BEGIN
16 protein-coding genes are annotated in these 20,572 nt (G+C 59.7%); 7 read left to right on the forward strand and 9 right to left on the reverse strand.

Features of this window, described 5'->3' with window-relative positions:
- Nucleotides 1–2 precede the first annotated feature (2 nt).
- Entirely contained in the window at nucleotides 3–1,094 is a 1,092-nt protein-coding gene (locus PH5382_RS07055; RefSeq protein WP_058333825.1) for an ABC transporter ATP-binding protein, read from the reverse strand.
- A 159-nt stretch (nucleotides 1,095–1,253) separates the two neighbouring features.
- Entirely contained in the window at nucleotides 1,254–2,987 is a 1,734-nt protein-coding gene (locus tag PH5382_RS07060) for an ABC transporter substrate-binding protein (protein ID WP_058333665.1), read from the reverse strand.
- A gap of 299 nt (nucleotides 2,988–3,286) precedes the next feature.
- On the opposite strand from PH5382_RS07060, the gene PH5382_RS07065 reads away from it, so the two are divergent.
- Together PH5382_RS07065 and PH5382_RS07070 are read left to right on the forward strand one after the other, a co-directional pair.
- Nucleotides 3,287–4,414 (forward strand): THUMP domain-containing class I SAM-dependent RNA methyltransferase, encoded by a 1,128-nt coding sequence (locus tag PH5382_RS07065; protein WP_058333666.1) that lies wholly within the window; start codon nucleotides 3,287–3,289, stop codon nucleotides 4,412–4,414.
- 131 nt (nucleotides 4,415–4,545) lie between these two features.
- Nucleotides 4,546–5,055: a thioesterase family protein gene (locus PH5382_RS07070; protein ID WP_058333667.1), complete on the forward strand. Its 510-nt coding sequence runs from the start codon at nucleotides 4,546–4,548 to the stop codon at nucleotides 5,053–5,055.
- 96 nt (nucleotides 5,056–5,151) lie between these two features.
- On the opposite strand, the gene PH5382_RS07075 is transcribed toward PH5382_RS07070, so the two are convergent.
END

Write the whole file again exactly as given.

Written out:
16 protein-coding genes are annotated in these 20,572 nt (G+C 59.7%); 7 read left to right on the forward strand and 9 right to left on the reverse strand.

Features of this window, described 5'->3' with window-relative positions:
- Nucleotides 1–2 precede the first annotated feature (2 nt).
- Entirely contained in the window at nucleotides 3–1,094 is a 1,092-nt protein-coding gene (locus PH5382_RS07055; RefSeq protein WP_058333825.1) for an ABC transporter ATP-binding protein, read from the reverse strand.
- A 159-nt stretch (nucleotides 1,095–1,253) separates the two neighbouring features.
- Entirely contained in the window at nucleotides 1,254–2,987 is a 1,734-nt protein-coding gene (locus tag PH5382_RS07060) for an ABC transporter substrate-binding protein (protein ID WP_058333665.1), read from the reverse strand.
- A gap of 299 nt (nucleotides 2,988–3,286) precedes the next feature.
- On the opposite strand from PH5382_RS07060, the gene PH5382_RS07065 reads away from it, so the two are divergent.
- Together PH5382_RS07065 and PH5382_RS07070 are read left to right on the forward strand one after the other, a co-directional pair.
- Nucleotides 3,287–4,414 (forward strand): THUMP domain-containing class I SAM-dependent RNA methyltransferase, encoded by a 1,128-nt coding sequence (locus tag PH5382_RS07065; protein WP_058333666.1) that lies wholly within the window; start codon nucleotides 3,287–3,289, stop codon nucleotides 4,412–4,414.
- 131 nt (nucleotides 4,415–4,545) lie between these two features.
- Nucleotides 4,546–5,055: a thioesterase family protein gene (locus PH5382_RS07070; protein ID WP_058333667.1), complete on the forward strand. Its 510-nt coding sequence runs from the start codon at nucleotides 4,546–4,548 to the stop codon at nucleotides 5,053–5,055.
- 96 nt (nucleotides 5,056–5,151) lie between these two features.
- On the opposite strand, the gene PH5382_RS07075 is transcribed toward PH5382_RS07070, so the two are convergent.